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Subdeacon Joe

Dick Winters: Hang Tough

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Watching this on KQED.  Biography of Maj. Winters.  

 

 

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5 hours ago, Marshal Mo Hare, SASS #45984 said:

What are those letters?

 

 

D1122B3B-1D18-46E4-ABE6-2B37200424CA.jpeg

506th Parachute Infantry Regt.

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27 minutes ago, Marshal Mo Hare, SASS #45984 said:

Ah yes, so clear too, just not thinking numbers.

Although not an official item, many officers wore their regimental designation on their branch insignia. I wore these while with the1st Cav even though cavalry was not an actual branch at the time. You get away with it on fatigues, but usually not dress uniform depending on who your commander was. 

72DD04E1-C0E5-477C-9B0B-688016923290.jpeg

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5 minutes ago, Utah Bob #35998 said:

Although not an official item, many officers wore their regimental designation on their branch insignia. I wore these while with the1st Cav even though cavalry was not an actual branch at the time. You get away with it on fatigues, but usually not dress uniform depending on who your commander was.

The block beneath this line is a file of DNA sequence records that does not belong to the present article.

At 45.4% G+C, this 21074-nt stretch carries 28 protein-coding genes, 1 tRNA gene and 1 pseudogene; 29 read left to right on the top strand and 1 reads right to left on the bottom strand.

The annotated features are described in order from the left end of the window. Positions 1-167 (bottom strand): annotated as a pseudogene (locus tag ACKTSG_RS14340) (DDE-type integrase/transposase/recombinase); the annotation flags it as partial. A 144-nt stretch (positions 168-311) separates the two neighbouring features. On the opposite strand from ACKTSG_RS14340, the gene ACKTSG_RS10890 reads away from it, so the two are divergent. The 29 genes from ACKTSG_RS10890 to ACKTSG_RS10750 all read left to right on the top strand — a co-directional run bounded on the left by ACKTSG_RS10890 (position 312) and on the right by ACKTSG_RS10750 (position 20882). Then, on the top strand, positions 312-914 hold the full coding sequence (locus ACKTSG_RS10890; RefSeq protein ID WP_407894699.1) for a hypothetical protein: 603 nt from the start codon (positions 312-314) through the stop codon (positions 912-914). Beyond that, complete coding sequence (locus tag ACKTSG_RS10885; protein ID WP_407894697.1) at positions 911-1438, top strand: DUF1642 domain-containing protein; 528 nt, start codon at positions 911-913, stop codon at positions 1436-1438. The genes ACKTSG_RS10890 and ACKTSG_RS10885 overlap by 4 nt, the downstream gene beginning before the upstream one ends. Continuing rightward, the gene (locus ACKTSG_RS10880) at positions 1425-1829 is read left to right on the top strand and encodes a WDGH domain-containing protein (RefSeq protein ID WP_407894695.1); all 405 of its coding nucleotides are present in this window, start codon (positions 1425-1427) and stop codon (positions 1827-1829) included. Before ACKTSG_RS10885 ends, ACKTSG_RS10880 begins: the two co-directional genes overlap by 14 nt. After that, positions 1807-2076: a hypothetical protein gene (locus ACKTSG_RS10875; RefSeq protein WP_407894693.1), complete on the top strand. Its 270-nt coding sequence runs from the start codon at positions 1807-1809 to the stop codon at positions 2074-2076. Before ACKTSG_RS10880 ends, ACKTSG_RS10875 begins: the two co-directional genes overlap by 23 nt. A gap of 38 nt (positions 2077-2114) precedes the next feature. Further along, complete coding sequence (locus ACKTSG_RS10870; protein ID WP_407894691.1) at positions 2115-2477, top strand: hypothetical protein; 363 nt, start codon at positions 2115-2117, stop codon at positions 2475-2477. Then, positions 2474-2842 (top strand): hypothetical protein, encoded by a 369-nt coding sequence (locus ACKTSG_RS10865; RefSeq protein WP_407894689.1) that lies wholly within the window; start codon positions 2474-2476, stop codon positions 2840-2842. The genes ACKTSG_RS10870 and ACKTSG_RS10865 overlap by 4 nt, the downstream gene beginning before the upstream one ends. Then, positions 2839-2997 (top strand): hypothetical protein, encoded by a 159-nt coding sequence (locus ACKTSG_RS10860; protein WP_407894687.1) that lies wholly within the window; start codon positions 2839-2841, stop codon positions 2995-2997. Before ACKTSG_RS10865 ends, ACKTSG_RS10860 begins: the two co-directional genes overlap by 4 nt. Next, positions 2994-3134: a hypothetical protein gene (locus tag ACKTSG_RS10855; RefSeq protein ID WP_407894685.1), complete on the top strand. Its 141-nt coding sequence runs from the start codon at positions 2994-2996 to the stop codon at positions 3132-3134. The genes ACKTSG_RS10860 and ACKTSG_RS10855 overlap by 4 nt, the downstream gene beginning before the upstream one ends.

72DD04E1-C0E5-477C-9B0B-688016923290.jpeg


was there ever a version for enlisted?  Of course if one had ‘em, everyone would have to have ‘em.

 

 

771A5CB6-8B19-485B-BE5B-6390135C045F.jpeg

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5 minutes ago, Marshal Mo Hare, SASS #45984 said:


was there ever a version for enlisted?  Of course if one had ‘em, everyone would have to have ‘em.

 

 

771A5CB6-8B19-485B-BE5B-6390135C045F.jpeg

Although the Cavalry hasn’t actually been a branch since, 1943 you will still see those, especially on troops assigned to Armored Cav regiments.

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A couple of interesting articles on the subject of badges, uniforms, and the like.

http://hglanham.tripod.com/usinfantry/infantry1.html

 

Quote

Officers had the option of displaying the regimental number on their crossed rifles. In some cases the number was brazed directly on the insignia and in others there was a bar struck as part of the insignia to which the numbers were affixed. Infantry branch insignia with regimental numbers were popular both before and after the war and the basic style of the muskets changed little. 



http://hglanham.tripod.com/metalinsignia/collardisk1.html

 

Quote

In 1937 the Army adopted a new type of disk that differed from the Type I and II in that the disk was two piece. It had a plain blight brass finish with a small square hole in the center. The device of the service branch or the letters U.S. were a separate piece that had the screw post in its back and fit into the hole in the disk. A separate piece screwed on the back held the disk and branch device together and the entire assembly was attached to the uniform with a screw nut. Type III disks were mass produced in the early years of World War Two and are common on period uniforms. Their production was discontinued during the war because they used a fair amount of brass, which was a strategic material. William K. Emerson called type of Type III disk adopted in 1937 a Type IIIa to distinguish it from the more recent two piece disk that I call a "Neo-Type III" and he calls a Type IIIc.

 

https://history.army.mil/html/museums/uniforms/survey_uwa.pdf

 

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